[0052] In various preferred embodiments the latex comprises:

[0053] a) From about 65 to about 45 monomeric parts alkyl acrylate or methacrylate, from about 0 to about 10 monomeric parts ethylenically unsaturated carboxylic acid, and from about 40 to about 45 monomeric parts styrene;

[0054] b) From about 60 to about 50 monomeric parts alkyl acrylate or methacrylate, and from about 0 to about 7 monomeric parts ethylenically unsaturated carboxylic acid, and from about 40 to about 45 monomeric parts styrene;

[0055] c) From about 58 to about 52 monomeric parts alkyl acrylate or methacrylate, and from about 0 to about 5 monomeric parts ethylenically unsaturated carboxylic acid, and from about 40 to about 45 monomeric parts styrene; or

[0056] d) From about 57 to about 54 monomeric parts alkyl acrylate or methacrylate, and from about 0 to about 3 monomeric parts ethylenically unsaturated carboxylic acid, and from about 41 to about 44 monomeric parts styrene.

[0057] In each of the foregoing embodiments, the monomeric parts of ethylenically unsaturated carboxylic acid is preferably greater than about 0.5, 1, or 2.

[0058] Alkenylsuccinic anhydrides, or “ASAs” useful in the invention are composed of unsaturated hydrocarbon chains containing pendant succinic anhydride groups. They are usually made in a two-step process starting with an alpha olefin. The olefin is first isomerized by randomly moving the double bond from the alpha position. In the second step the isomerized olefin is reacted with maleic anhydride. Typical olefins used for the reaction with maleic anhydride include alkenyl, cycloalkenyl and aralkenyl compounds containing from about 8 to about 22 carbon atoms. Specific examples are isooctadecenylsuccinic anhydride, n-octadecenylsuccinic anhydride, n-hexadecenylsuccinic anhydride, n-dodecylsuccinic anhydride, i-dodecenylsuccinic anhydride, n-decenylsuccinic anhydride and n-octenylsuccinic anhydride.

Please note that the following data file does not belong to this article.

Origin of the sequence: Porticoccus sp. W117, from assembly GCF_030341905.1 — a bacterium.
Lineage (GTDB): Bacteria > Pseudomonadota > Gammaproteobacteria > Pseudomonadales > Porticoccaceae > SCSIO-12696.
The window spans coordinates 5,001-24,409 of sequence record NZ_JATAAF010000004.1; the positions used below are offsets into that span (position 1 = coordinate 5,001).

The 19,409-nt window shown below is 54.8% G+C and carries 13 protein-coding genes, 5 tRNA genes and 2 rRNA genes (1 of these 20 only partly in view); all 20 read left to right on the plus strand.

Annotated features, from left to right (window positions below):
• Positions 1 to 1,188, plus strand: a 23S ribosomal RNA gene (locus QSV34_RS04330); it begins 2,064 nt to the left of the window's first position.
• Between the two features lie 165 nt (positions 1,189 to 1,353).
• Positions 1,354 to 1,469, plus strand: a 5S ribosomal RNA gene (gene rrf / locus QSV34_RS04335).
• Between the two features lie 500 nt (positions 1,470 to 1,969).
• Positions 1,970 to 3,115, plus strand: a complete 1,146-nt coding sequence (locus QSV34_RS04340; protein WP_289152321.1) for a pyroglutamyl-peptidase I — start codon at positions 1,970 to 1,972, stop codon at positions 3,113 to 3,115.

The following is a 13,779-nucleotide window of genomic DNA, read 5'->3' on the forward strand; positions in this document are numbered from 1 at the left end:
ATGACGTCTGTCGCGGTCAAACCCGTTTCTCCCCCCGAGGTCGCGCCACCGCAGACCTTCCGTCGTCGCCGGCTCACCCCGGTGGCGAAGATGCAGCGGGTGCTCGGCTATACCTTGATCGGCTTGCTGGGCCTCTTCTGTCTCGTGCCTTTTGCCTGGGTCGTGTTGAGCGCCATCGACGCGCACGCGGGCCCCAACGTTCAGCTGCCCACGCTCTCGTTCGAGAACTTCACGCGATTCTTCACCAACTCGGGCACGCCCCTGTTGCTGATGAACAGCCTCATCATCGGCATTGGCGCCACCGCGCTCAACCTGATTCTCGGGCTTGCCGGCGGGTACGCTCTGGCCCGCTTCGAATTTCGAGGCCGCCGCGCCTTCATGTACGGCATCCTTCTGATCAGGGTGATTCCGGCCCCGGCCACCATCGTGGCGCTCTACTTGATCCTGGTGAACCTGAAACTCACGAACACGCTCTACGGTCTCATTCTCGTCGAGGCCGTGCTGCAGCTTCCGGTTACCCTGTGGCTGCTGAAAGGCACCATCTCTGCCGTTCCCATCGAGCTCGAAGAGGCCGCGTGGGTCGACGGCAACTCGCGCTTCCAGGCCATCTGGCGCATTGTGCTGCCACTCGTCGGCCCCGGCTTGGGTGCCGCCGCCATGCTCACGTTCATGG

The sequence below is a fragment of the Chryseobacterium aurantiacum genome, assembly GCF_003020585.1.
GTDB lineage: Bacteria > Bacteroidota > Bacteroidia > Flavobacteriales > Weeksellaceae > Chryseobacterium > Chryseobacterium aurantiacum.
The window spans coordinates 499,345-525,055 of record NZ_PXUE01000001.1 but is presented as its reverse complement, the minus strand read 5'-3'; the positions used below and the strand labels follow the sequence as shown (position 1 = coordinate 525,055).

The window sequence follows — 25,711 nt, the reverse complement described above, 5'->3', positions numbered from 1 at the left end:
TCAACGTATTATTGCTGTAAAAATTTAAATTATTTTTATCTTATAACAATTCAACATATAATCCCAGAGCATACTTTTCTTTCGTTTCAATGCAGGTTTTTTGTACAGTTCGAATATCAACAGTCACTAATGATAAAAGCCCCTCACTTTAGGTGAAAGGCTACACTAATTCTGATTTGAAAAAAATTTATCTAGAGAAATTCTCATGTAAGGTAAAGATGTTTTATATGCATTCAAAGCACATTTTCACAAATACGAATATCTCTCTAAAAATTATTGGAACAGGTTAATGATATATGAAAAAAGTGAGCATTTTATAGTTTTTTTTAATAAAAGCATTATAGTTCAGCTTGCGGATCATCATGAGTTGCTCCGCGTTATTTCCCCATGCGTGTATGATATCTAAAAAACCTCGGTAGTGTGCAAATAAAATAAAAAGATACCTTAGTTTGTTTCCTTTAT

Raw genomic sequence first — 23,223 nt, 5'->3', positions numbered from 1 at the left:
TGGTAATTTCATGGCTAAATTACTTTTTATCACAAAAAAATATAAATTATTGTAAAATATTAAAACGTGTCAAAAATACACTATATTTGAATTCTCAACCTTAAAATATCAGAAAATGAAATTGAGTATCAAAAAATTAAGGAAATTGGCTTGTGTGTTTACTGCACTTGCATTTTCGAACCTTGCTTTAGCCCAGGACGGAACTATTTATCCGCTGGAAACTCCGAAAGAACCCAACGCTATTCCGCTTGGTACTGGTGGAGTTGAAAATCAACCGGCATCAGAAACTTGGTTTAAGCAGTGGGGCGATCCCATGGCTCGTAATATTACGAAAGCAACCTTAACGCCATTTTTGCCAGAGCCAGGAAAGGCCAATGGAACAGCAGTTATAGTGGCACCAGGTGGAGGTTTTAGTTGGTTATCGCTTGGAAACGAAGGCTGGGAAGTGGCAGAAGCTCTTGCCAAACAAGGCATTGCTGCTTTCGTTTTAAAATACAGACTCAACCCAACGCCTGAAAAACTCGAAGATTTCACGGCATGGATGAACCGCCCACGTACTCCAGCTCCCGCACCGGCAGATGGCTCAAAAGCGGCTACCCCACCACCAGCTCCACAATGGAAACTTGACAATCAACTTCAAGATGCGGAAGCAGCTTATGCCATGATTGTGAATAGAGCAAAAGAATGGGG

[0059] Alkenylsuccinic anhydrides are disclosed in U.S. Pat. No. 4,040,900, which is incorporated herein by reference in its entirety, and by C. E. Farley and R. B. Wasser in The Sizing of Paper, Second Edition, edited by W. F. Reynolds, Tappi Press, 1989, pages 51-62. A variety of alkenylsuccinic anhydrides are commercially available from Kemira OY under the trade name HYDRORES AS 1000, from Bayer Chemicals under the trade name BAYSIZE or ACCOSIZE, and from Nalco as NALSIZE. In addition, Albemarle Corporation provides ASA to relabelers for sale under a variety of trade names. Alkenylsuccinic anhydrides for use in the invention are preferably liquid at 25° C. More preferably they are liquid at 20° C.

[0060] When applied as surface sizing agents, the latexes of the present invention typically will be applied along with starch or a starch derivative in an aqueous solution or dispersion. Suitable starches include oxidized, ethylated, cationic and pearl starches.

[0061] The aqueous size composition preferably contains from about 1 to about 20 wt. % starch, more preferably from about 2 to about 15 wt. % starch, and even more preferably from about 3 to about 8 wt. % starch. The latex is preferably present in an amount of from about 0.05 to about 2.5 wt. %, and more preferably from about 0.10 to about 2.0 wt. % (based on dry latex to dry starch). When ASA is present, it is preferably present in an amount of from about 0.01 to about 5.0 wt. %, and more preferably from about 0.02 to about 4.0 wt. % (based on dry starch). The pH of the composition is preferably from about 6 to about 9, preferably above about 7. Small amounts of other additives may be present as well, such as optical brighteners and defoamers. In a preferred embodiment EDTA is present in the sizing composition to improve the physical pumping stability of the latex, in an amount of from about 2 to about 10 wt. % (based upon the weight of the latex particles).

[0062] The amount of aqueous size composition applied to the paper is preferably sufficient to yield paper coated by from about 0.02 wt. % to about 0.8 wt. % latex, on a dry basis based on the weight of the dry sheet of paper, more preferably from about 0.03 wt. % to about 0.5 wt. %, and most preferably from about 0.05 wt. % to about 0.1 wt. %. The amount of starch applied to the sheet is generally from about 0.5 to about 8 wt. %, more preferably from about 1 to about 6 wt. %, and most preferably from about 2 to about 5 wt. %, on a dry basis based on the weight of the dry sheet of paper. When ASA is applied either as an internal or surface sizing agent, it is preferably present in an amount of from about 0.01 to about 1.0 wt. %, more preferably from about 0.02 to about 0.5 wt. %, and most preferably from about 0.03 to about 0.3 wt. %, on a dry basis based on the weight of the dry sheet of paper.